As Massachusetts and Rhode Island personal injury attorney who does a fair amount of workers compensation law work, I receive a lot of questions from people who want to know what to do when they are hurt at work.
Its understandable, workers compensation laws are complex and you need a competent personal injury attorney skilled in these laws to help you sort it all out.
If you are hurt on the job, typically workers compensation laws will come into play. Worker’s compensation laws are designed to protect people who are injured on the job. At the same time, these laws also protect employers from liability for work-related injuries.
Finally, worker’s compensation laws can also function to provide benefits to beneficiaries of those killed in work-related incidents.
Since worker’s compensation laws are so complex and protect so many parties, wondering how to specifically apply the law when you
sustain an injury as an employee in the workplace is a common issue.
If you are unable to work or your life is altered due to a harmful incident on the job, you need to know how to utilize workers compensation laws. Monetary rewards and monthly salary compensation could become vital if you become disabled while on the job.
My aim here is to help you learn enough to gain a basic understanding of how to legally proceed after such an accident occurs and what you can do about it by answering some of the top questions we get at The Law Offices of Kevin P. Landry, P.C.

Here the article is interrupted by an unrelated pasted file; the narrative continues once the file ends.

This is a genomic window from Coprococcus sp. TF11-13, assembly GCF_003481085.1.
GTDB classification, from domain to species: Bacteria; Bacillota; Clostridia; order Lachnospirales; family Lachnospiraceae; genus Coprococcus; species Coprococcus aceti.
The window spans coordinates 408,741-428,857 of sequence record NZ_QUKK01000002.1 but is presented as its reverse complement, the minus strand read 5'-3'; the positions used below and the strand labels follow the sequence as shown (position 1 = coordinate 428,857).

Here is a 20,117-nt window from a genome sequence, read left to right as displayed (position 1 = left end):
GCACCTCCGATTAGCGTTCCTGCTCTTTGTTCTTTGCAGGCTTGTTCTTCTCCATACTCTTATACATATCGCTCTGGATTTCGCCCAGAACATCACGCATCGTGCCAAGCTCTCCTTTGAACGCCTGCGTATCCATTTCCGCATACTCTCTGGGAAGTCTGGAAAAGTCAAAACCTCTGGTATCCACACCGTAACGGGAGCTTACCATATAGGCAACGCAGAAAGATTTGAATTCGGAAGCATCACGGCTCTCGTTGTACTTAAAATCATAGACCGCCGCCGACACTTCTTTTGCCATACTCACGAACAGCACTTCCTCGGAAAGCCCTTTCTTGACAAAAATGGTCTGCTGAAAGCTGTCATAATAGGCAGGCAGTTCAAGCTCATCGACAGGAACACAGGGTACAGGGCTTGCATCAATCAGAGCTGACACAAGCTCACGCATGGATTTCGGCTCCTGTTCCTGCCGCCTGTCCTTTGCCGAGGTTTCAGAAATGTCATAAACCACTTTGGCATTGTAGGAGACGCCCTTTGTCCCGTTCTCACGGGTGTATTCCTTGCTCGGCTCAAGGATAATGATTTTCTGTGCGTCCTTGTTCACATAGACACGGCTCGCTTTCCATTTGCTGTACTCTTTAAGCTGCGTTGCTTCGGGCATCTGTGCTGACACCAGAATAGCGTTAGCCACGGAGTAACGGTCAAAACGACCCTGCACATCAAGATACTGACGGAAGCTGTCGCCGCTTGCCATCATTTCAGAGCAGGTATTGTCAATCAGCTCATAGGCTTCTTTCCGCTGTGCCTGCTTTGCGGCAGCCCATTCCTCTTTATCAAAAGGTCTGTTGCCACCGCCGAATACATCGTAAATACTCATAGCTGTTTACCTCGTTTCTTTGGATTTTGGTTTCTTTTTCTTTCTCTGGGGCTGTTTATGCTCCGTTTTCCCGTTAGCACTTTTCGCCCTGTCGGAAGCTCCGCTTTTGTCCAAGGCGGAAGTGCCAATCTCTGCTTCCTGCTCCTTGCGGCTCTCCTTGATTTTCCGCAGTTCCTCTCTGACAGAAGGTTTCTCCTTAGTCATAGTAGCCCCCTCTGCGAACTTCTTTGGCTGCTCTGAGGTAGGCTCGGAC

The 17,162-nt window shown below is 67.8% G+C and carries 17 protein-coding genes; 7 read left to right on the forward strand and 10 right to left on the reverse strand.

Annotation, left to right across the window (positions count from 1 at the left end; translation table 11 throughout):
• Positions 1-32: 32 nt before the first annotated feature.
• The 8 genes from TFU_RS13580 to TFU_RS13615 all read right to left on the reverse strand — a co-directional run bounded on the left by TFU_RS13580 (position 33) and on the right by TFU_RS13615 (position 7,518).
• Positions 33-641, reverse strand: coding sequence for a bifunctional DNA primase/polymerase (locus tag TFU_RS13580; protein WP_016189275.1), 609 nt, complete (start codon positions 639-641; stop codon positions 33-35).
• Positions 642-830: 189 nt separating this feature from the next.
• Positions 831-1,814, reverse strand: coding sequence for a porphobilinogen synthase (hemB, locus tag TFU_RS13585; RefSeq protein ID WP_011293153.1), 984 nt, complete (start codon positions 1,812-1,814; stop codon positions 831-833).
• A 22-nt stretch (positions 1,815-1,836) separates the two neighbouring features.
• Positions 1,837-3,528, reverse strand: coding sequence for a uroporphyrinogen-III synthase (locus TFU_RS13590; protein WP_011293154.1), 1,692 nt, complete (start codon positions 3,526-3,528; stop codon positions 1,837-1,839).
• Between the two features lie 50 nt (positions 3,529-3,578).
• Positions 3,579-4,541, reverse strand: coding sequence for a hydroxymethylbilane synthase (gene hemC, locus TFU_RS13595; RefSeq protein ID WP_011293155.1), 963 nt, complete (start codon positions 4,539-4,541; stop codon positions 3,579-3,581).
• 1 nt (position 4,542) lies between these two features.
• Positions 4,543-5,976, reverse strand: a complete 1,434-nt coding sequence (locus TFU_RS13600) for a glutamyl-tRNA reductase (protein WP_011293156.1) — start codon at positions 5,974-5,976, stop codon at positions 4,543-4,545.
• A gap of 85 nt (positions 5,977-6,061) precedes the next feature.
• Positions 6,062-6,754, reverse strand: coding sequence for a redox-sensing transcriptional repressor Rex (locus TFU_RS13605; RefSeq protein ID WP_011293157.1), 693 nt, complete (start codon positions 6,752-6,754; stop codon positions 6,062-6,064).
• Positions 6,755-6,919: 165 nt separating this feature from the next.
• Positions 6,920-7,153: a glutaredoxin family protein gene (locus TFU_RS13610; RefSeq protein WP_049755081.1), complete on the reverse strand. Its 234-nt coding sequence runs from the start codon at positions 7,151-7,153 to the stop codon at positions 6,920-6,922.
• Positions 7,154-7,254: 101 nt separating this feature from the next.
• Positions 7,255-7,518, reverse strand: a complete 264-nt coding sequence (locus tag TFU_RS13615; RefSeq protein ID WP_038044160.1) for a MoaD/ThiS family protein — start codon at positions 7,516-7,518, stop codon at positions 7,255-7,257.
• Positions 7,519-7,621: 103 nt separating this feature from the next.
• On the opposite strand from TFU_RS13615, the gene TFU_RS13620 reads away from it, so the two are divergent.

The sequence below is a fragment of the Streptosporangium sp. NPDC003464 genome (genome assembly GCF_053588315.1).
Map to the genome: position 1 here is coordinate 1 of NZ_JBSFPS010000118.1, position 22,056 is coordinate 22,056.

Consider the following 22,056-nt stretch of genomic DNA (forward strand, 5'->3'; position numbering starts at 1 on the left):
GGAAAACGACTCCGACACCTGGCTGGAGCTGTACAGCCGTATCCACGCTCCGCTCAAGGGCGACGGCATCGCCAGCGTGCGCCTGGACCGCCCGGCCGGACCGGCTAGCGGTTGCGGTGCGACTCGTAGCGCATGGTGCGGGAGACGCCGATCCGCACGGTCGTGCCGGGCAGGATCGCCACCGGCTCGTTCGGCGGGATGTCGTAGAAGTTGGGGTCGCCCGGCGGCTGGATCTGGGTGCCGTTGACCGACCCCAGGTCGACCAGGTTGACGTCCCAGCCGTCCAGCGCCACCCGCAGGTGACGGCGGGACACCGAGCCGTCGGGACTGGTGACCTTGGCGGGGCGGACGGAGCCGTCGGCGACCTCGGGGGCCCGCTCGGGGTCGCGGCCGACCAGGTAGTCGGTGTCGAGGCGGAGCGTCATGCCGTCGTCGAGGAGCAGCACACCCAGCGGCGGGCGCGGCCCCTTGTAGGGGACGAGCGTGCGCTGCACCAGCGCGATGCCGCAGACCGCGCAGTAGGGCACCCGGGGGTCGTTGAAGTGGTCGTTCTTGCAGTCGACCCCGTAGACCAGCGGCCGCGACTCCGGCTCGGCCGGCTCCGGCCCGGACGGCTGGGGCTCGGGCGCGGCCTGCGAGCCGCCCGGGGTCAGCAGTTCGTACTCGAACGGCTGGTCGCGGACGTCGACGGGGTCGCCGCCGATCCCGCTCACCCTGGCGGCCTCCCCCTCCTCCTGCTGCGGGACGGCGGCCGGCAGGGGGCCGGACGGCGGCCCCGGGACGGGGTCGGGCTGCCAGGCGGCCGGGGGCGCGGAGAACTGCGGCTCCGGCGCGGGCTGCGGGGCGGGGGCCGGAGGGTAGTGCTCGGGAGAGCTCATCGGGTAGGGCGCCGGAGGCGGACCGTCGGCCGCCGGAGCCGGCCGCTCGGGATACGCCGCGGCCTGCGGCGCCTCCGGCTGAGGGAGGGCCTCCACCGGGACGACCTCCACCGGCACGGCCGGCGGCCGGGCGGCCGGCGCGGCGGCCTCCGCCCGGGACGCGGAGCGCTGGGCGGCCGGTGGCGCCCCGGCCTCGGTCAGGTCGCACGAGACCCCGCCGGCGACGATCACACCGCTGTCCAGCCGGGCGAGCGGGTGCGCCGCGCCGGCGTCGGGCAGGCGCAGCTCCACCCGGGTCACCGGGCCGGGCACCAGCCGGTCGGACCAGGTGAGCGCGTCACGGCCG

Rhode Island Personal Injury Lawyer Workers Compensation Top Questions
1. “How do workers compensation laws work?”
Workers’ Compensation laws vary from state to state. In general, workers compensation laws are in place to make sure that workers are protected by insurance if they are injured on the job or contract a work-related illness.
Employers are required to provide workers’ compensation insurance coverage to all their employees. This insurance pays for any reasonable and necessary medical treatment related to the injury or illness and also pays partial compensation for lost wages. The compensation you may receive varies from state to state, but it generally is in the range of two-thirds of gross wages.
However, the injury must have occurred while the employee was on the job or the illness must be due to employment.
2. “What primary action should I take after sustaining an injury on the job? Should I seek documentation from a medical professional?”
No doubt, documentation is key. You should immediately report the injury to your employer to document the injury type and the fact that it occurred on the job. Also you should seek immediate medical treatment for the same reasons: to document the injury and prove the fact that it occurred on the job.
3. “How should I communicate with my employer while I look to recover damages from the injury?”
Your communication to your employer should be limited to reporting the accident and the injury. Further communications should be forwarded to the workers compensation insurance company directly, preferably through your personal injury attorney.
4. “Do I need to hire a personal injury lawyer to handle my worker’s compensation case?”
It is always preferable to hire an attorney. The workers compensation laws for different states can be complicated. It is not in the business interest for the insurance carriers to continue to pay employee benefits. Attorney fees are generally paid by the insurance carrier per court order or a contingent fee for a lump sum settlement. No retainer is required and clients do not pay attorneys fees out-of-pocket.
5. “How long do worker’s compensation cases usually take to settle?”
The length of time for settlement will vary depending on the type of personal injury, the recuperation period, as well as the relative positions of the insurance carrier and the worker’s attorney.